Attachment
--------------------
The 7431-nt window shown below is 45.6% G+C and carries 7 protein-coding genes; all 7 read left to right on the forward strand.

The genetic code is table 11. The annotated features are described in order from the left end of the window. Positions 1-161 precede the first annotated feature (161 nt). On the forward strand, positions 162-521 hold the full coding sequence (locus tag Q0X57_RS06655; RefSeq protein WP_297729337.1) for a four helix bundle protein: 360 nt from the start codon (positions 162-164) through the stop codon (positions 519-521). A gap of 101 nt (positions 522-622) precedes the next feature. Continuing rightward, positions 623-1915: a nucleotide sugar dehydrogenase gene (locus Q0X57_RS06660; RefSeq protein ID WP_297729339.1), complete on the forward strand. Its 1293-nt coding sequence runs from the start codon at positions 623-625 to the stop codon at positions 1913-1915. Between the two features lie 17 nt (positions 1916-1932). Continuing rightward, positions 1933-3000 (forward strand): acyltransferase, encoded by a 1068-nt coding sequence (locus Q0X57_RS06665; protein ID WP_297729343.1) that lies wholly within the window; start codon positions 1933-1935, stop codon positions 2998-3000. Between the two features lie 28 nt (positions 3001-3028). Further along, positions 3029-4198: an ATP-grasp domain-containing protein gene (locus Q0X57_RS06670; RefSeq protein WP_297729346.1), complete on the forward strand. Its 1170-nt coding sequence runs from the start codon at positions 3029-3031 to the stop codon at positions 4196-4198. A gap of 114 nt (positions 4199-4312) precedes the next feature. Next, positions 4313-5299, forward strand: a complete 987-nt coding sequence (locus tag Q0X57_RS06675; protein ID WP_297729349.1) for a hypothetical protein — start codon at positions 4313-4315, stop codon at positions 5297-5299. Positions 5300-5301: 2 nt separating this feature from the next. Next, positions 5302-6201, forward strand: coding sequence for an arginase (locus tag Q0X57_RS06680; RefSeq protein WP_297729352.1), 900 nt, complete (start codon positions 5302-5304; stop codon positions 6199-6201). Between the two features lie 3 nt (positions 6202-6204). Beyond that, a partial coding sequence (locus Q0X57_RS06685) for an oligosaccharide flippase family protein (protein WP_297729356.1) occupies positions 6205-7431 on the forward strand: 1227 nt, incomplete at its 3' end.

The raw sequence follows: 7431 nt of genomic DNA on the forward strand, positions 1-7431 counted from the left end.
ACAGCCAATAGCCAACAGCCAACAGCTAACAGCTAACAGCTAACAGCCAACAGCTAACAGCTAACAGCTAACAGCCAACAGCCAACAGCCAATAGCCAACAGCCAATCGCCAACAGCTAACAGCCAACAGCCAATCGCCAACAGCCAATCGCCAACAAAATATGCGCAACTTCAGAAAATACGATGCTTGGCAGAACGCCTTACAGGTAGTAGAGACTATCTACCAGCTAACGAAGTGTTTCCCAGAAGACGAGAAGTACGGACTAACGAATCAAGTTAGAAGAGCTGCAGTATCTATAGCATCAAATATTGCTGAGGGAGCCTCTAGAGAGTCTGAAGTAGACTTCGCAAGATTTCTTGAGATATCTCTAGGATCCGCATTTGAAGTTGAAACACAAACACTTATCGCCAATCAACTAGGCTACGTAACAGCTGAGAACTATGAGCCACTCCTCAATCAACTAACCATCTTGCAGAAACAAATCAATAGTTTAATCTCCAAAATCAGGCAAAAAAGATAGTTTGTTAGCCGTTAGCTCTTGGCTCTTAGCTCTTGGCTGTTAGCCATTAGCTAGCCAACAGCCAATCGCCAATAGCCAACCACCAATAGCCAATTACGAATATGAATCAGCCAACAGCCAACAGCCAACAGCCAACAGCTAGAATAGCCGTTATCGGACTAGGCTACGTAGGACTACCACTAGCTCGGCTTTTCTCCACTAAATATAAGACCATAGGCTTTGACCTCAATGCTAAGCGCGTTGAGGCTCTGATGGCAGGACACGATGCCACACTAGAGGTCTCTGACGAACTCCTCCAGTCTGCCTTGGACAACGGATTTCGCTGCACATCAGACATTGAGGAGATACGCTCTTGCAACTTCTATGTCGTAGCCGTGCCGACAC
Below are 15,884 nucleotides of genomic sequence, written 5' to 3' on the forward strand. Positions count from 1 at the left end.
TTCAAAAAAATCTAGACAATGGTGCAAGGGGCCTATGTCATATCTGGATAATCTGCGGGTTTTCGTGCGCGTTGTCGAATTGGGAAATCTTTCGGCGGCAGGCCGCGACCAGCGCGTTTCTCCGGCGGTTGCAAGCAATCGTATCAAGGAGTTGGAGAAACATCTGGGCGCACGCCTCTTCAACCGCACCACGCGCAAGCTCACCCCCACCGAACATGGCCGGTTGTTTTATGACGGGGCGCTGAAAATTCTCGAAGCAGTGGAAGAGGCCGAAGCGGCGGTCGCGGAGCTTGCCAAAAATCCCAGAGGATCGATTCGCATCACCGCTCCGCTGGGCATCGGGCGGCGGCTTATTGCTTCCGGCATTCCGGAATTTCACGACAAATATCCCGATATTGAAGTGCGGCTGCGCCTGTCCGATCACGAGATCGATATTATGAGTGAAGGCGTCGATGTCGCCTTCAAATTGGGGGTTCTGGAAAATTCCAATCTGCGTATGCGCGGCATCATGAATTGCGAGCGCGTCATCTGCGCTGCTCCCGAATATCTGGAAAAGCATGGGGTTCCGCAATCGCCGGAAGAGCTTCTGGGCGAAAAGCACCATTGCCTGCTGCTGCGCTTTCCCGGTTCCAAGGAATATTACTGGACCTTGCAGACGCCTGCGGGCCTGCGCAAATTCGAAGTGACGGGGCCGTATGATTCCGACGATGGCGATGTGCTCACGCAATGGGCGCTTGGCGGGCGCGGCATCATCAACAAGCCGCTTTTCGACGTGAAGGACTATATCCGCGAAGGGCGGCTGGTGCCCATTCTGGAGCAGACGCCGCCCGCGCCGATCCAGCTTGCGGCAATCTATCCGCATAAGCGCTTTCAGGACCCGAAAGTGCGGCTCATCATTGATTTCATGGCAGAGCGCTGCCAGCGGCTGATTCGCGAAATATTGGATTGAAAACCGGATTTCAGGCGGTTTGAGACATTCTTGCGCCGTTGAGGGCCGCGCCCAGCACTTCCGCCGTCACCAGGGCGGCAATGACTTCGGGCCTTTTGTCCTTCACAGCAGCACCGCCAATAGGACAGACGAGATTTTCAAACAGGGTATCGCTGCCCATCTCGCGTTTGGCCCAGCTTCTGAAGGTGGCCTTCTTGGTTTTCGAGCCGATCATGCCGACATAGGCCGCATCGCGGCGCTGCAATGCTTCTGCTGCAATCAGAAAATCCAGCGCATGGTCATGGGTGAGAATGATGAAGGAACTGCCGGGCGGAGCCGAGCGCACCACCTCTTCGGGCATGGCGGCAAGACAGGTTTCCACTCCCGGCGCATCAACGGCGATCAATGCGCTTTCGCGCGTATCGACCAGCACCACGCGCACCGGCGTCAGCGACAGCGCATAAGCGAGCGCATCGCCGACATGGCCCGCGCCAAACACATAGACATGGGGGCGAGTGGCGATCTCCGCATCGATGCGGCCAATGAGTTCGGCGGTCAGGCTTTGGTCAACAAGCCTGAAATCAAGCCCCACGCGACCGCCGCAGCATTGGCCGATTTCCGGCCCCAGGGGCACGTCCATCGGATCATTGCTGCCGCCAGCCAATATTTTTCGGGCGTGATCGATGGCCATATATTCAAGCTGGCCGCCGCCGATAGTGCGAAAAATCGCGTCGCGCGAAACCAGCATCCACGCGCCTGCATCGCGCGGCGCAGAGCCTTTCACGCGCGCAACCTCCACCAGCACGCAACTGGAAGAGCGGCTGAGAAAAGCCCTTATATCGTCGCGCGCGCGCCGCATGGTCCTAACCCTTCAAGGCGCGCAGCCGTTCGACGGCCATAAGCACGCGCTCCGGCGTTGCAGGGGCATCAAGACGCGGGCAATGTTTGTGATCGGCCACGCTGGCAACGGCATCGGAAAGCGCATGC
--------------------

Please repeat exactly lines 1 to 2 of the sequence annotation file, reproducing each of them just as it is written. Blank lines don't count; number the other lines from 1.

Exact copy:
The 7431-nt window shown below is 45.6% G+C and carries 7 protein-coding genes; all 7 read left to right on the forward strand.

The genetic code is table 11. The annotated features are described in order from the left end of the window. Positions 1-161 precede the first annotated feature (161 nt). On the forward strand, positions 162-521 hold the full coding sequence (locus tag Q0X57_RS06655; RefSeq protein WP_297729337.1) for a four helix bundle protein: 360 nt from the start codon (positions 162-164) through the stop codon (positions 519-521). A gap of 101 nt (positions 522-622) precedes the next feature. Continuing rightward, positions 623-1915: a nucleotide sugar dehydrogenase gene (locus Q0X57_RS06660; RefSeq protein ID WP_297729339.1), complete on the forward strand. Its 1293-nt coding sequence runs from the start codon at positions 623-625 to the stop codon at positions 1913-1915. Between the two features lie 17 nt (positions 1916-1932). Continuing rightward, positions 1933-3000 (forward strand): acyltransferase, encoded by a 1068-nt coding sequence (locus Q0X57_RS06665; protein ID WP_297729343.1) that lies wholly within the window; start codon positions 1933-1935, stop codon positions 2998-3000. Between the two features lie 28 nt (positions 3001-3028). Further along, positions 3029-4198: an ATP-grasp domain-containing protein gene (locus Q0X57_RS06670; RefSeq protein WP_297729346.1), complete on the forward strand. Its 1170-nt coding sequence runs from the start codon at positions 3029-3031 to the stop codon at positions 4196-4198. A gap of 114 nt (positions 4199-4312) precedes the next feature. Next, positions 4313-5299, forward strand: a complete 987-nt coding sequence (locus tag Q0X57_RS06675; protein ID WP_297729349.1) for a hypothetical protein — start codon at positions 4313-4315, stop codon at positions 5297-5299. Positions 5300-5301: 2 nt separating this feature from the next. Next, positions 5302-6201, forward strand: coding sequence for an arginase (locus tag Q0X57_RS06680; RefSeq protein WP_297729352.1), 900 nt, complete (start codon positions 5302-5304; stop codon positions 6199-6201). Between the two features lie 3 nt (positions 6202-6204). Beyond that, a partial coding sequence (locus Q0X57_RS06685) for an oligosaccharide flippase family protein (protein WP_297729356.1) occupies positions 6205-7431 on the forward strand: 1227 nt, incomplete at its 3' end.